My son is singing the chorus to "America the Beautiful" with fanfare and vigor. A perfectly normal way for a 6-year-old to comport himself, except that we've just boarded an Emirates airlines flight from Dubai to Islamabad, and our fellow passengers are mostly Pakistanis, Afghans and a random assortment of traditionally clad denizens of the Persian Gulf. I suggest firmly that he choose another song. He pauses for a minute. Then he belts out an Israeli peace song.
"Jacob," I whisper, "maybe this is not the best time to sing, period."
We're on the third leg of a journey from New York City to Peshawar, Pakistan, a two-person mission on behalf of Jacob's first-grade class that will carry us across ten time zones, two continents and one very long, dusty road against a backdrop of clashing realities: We're at war; we're not really at war. We're fighting to eliminate terrorism; we're terrorizing Afghans. We're dropping bombs; we're dropping food. We're helping the Northern Alliance topple the Taliban; we don't want the Northern Alliance to take Kabul. Pakistan is our friend; Pakistanis are burning our leaders in effigy.
"Let him sing," says my seatmate, Maroof, a Pakistani from Jidda who, I'll later learn, owns the only bowling alley in Rawalpindi. "Young man," he says, turning to my son, "please, continue."
But Jacob has already lost himself in Harry Potter and the Prisoner of Azkaban.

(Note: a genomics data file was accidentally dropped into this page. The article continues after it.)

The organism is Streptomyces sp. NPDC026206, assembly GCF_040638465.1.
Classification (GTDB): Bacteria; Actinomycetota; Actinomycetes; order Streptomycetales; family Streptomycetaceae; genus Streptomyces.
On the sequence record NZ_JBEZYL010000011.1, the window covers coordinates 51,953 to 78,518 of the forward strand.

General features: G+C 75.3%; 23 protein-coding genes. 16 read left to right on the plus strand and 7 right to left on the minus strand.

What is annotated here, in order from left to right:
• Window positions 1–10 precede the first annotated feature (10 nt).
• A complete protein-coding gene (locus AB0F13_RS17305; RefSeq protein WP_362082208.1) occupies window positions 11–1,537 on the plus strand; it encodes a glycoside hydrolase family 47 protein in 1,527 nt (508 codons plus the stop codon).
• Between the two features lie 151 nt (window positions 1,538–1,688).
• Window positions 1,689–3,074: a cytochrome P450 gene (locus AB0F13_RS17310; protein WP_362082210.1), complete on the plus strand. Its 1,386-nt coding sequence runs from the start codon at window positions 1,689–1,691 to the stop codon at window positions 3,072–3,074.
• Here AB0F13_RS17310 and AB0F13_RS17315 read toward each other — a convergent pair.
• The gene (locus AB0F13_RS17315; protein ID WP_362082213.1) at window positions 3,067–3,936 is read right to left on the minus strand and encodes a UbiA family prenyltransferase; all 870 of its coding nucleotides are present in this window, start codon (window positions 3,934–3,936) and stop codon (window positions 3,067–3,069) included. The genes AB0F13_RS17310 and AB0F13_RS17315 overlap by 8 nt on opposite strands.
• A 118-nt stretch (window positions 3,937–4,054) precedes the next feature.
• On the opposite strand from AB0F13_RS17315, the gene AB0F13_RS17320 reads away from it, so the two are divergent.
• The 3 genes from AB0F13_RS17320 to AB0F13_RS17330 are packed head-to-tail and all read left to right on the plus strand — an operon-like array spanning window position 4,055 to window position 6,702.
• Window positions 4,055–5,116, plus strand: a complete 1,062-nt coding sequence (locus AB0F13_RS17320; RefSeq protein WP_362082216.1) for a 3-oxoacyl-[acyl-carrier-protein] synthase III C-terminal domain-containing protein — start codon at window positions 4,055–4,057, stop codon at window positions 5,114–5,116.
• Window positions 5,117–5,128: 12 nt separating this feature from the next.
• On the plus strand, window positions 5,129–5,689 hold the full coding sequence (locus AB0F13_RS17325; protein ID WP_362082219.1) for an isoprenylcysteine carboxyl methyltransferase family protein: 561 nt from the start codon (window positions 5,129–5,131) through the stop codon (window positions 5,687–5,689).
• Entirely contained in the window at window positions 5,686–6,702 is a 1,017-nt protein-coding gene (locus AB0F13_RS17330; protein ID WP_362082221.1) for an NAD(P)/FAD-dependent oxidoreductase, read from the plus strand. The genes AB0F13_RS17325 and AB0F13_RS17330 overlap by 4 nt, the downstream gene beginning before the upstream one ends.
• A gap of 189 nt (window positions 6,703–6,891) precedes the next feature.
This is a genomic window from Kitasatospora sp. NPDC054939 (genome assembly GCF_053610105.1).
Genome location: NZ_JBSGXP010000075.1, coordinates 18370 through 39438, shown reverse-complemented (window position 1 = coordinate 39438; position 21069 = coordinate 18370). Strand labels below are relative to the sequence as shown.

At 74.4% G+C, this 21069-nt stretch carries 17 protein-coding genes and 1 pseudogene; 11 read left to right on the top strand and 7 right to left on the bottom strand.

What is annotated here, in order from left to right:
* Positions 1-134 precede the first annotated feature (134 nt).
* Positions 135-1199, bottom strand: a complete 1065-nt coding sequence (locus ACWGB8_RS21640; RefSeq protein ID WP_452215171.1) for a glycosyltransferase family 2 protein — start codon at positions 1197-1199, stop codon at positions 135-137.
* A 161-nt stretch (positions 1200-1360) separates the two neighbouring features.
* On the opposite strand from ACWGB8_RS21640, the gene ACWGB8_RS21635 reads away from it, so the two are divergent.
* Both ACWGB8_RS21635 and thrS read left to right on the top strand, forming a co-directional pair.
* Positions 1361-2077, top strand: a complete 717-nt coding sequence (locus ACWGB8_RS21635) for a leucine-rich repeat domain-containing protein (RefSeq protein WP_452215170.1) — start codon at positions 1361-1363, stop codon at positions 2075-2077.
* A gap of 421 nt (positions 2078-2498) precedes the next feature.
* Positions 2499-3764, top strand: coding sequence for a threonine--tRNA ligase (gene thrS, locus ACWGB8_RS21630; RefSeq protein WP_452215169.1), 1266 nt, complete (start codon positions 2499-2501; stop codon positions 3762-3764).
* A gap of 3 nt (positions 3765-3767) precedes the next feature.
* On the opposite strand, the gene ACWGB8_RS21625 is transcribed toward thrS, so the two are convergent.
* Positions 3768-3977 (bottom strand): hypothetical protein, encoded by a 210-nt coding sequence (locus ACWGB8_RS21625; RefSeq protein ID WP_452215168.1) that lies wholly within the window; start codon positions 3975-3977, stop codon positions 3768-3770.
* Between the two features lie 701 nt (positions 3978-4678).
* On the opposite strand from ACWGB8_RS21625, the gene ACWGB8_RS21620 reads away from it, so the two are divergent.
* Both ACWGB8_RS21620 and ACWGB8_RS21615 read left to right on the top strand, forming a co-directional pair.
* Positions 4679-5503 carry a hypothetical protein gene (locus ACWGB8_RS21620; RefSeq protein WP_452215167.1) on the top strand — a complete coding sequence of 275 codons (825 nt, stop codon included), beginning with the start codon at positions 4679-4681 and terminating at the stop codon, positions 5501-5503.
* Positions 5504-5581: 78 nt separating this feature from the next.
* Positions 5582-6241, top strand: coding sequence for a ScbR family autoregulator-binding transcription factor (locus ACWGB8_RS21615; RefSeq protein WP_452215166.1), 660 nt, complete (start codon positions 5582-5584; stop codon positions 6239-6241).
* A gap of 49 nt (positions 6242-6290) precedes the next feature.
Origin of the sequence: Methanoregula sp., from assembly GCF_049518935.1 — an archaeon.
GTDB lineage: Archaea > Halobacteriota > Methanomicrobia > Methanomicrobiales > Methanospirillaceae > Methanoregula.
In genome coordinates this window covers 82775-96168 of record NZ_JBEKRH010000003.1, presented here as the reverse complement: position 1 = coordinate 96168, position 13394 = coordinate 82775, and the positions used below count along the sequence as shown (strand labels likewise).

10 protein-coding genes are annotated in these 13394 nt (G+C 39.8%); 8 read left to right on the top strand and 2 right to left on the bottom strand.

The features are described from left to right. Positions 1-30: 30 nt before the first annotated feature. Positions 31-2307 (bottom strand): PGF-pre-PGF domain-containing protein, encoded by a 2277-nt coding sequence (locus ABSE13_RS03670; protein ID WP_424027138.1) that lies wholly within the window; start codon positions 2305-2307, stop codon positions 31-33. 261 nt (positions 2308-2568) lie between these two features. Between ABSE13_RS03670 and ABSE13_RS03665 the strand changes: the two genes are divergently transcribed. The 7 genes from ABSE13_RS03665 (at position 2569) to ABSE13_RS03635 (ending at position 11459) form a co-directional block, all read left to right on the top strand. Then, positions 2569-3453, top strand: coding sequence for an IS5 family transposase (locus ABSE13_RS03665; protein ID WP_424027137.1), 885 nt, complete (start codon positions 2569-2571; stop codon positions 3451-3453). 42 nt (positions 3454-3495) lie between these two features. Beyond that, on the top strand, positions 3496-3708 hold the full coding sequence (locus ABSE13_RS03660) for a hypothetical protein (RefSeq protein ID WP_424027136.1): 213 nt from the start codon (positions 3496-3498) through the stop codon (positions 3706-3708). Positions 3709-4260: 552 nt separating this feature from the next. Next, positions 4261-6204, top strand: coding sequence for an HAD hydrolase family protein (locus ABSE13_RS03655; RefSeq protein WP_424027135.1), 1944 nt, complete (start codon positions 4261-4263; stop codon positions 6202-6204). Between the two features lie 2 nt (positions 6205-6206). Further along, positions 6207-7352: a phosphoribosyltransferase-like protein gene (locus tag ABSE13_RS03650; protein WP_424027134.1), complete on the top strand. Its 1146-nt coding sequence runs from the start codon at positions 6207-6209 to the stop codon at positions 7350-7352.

Maroof turns his attention back to me. "What will you be doing in Pakistan?" he asks.
I relate the story as best I can. I explain how Jacob's teacher, Mariah, showed the class a videotape of President Bush's plea for each American child to raise a dollar for Afghan children. I tell him how the children in Mariah's class were so awed at the personal call to duty that they took the task a step further and sold 251 handmade bookmarks, at $1 each, to their schoolmates. I say that Mariah invited me to Jacob's classroom to present a slide show of photographs I'd taken of Afghan refugees back in 1989, when I was a photo journalist covering the area. I tell him that the bookmark project suddenly became so controversial within the school that Mariah was forced to defend herself and her actions, and that one parent of a child in a different class privately expressed her concern that giving money to Afghan children was like giving money to the enemy.